While Ohio’s public retirement plans do not provide pre-retirement survivorship for former spouses, they do allow former spouses to be named to receive a post-retirement joint and survivorship annuity.

The process for securing this involves two steps.  First, the Separation Agreement or Judgment Entry must clearly indicate the portion to be elected and second, the plan must be notified by providing them with a certified copy of the Agreement or Entry.  While this might sound easy, it rarely is.

Several of the plans provide suggested language to incorporate, but only STRS allows the use of a coverture formula.  Drop a few paragraphs into your Entry and you are good to go with STRS.

The other plans require the election of a percentage, rather than a coverture formula.

This presents a problem because the denominator of the coverture fraction (total credited service at retirement) is not known at the time of the divorce.  Assuming the former spouse is to receive a proportionate share based on a traditional coverture formula, it is not possible to include the percentage as required by OPERS, OP&F, and SERS.  In these cases, you should use language defining the survivorship amount based on the coverture assignment and then consider the way the plans will respond below.

OPERS will require a “clarifying court order” before they will allow the participant to retire.  That order must state a whole percentage that the participant is required to elect.  This means the parties have to come back to court at the time of retirement.

OP&F operates slightly differently.  They will allow the participant to commence benefits but force a 50% survivor election for the former spouse until they receive clarification of the proper election.  The issue with this is that the participant’s benefit may be reduced at a higher rate than is necessary during this period.  This likely serves to motivate the participant to act quickly to resolve the election percentage.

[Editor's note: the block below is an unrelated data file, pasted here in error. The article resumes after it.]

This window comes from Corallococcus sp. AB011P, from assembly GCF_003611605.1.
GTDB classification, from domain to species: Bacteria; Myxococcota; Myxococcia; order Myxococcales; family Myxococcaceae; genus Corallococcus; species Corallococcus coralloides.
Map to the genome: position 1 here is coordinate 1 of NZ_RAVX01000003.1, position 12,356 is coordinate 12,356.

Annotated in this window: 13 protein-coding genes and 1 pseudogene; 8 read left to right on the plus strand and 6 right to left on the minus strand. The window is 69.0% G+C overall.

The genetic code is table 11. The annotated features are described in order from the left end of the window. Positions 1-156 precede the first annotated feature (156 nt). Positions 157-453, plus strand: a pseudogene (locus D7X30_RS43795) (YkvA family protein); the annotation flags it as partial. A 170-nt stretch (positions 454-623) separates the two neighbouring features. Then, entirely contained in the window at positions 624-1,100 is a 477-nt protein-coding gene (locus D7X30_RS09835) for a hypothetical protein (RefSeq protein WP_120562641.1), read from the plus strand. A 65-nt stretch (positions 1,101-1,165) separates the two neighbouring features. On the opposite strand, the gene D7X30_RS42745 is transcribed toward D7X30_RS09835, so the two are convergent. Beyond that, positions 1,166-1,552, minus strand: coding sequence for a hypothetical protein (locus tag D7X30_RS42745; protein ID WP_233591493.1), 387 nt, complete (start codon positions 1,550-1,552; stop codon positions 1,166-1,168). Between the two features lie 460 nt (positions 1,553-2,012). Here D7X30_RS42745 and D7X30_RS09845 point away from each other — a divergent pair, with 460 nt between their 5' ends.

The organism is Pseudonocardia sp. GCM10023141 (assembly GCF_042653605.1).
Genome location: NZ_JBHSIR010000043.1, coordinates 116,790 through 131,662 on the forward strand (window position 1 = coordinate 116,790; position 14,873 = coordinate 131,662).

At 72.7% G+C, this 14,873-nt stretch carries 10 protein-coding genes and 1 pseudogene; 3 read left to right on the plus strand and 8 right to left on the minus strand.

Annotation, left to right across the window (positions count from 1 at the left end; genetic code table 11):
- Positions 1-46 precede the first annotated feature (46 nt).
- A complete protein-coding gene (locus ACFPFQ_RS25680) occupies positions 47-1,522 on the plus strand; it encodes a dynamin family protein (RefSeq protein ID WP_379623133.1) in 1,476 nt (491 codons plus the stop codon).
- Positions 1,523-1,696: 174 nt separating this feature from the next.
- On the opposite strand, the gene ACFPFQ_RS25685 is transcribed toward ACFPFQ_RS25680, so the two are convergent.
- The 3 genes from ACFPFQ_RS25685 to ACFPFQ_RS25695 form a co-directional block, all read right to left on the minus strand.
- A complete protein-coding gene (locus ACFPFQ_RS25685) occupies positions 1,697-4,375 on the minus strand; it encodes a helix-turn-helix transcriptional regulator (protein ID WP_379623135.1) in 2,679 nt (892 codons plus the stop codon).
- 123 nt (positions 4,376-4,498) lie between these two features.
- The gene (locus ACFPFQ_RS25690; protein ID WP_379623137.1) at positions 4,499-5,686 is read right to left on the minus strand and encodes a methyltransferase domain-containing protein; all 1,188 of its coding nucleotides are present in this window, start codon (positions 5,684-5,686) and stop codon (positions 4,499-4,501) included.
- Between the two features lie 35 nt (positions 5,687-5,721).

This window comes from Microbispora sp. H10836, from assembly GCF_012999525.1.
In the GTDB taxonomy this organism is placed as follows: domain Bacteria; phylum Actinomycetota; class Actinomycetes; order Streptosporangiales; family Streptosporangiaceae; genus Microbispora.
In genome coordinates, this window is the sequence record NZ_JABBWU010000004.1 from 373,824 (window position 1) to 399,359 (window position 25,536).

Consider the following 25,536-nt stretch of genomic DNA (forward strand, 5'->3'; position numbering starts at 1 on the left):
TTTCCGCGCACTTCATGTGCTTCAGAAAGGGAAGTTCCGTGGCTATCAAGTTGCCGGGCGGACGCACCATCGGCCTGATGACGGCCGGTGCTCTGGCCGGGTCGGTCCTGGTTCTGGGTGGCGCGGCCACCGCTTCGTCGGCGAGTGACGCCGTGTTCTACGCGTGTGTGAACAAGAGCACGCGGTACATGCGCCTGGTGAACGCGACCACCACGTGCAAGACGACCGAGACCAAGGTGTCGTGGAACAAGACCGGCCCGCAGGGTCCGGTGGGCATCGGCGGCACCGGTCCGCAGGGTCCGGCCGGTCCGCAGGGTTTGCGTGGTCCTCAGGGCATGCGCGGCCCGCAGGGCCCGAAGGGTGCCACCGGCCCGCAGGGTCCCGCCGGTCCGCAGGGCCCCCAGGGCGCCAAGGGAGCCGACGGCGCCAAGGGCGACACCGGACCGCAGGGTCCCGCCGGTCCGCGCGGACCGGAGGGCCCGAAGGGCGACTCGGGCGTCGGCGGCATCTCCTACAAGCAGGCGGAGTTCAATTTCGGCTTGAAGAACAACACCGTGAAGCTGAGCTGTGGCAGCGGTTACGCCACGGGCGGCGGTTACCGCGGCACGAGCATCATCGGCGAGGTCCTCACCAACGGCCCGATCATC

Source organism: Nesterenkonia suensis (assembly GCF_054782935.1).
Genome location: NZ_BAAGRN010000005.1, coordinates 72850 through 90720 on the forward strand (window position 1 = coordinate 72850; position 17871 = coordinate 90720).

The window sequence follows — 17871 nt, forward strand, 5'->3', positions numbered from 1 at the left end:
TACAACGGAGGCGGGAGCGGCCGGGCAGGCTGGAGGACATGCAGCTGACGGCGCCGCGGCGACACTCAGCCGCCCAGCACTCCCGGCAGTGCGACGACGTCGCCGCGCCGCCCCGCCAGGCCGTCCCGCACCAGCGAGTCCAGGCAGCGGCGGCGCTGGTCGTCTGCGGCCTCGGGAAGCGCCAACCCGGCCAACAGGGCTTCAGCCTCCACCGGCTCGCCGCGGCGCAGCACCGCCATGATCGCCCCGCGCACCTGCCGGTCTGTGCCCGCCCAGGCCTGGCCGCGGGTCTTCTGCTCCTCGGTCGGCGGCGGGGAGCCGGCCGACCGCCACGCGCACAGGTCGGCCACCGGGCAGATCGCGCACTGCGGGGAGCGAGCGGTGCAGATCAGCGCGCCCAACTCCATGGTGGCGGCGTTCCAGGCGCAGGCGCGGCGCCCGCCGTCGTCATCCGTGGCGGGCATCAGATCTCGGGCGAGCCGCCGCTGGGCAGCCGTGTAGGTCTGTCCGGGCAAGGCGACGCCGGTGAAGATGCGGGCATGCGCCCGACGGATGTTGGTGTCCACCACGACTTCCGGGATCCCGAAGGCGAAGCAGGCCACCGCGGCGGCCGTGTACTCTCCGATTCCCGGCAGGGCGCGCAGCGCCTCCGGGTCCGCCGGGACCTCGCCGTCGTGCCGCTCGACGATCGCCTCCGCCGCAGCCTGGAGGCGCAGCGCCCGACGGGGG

SERS will not require any survivor election unless there is a percentage specified in the Agreement or Entry; see ORC 3309.46(b)(1) and OAC 3309-1-62.  This means that even though an Entry may clearly indicate that the former spouse is to receive a survivor annuity, the lack of a whole percentage does not obligate SERS to force any election.  This means that the participant could elect a single-life annuity which, after elected, cannot be changed.  The safest option for a former spouse of a SERS participant may be to add SERS as a third party and restrain them from allowing the participant to retire until the percentage can be determined.

If you are dealing with the division of one of Ohio’s public retirement plans, it is critical to understand how the former spouse’s share is secured in the event of the participant’s death.  We can help.  We have specialized experts available to assist you.  Call today, (844) 721-6500.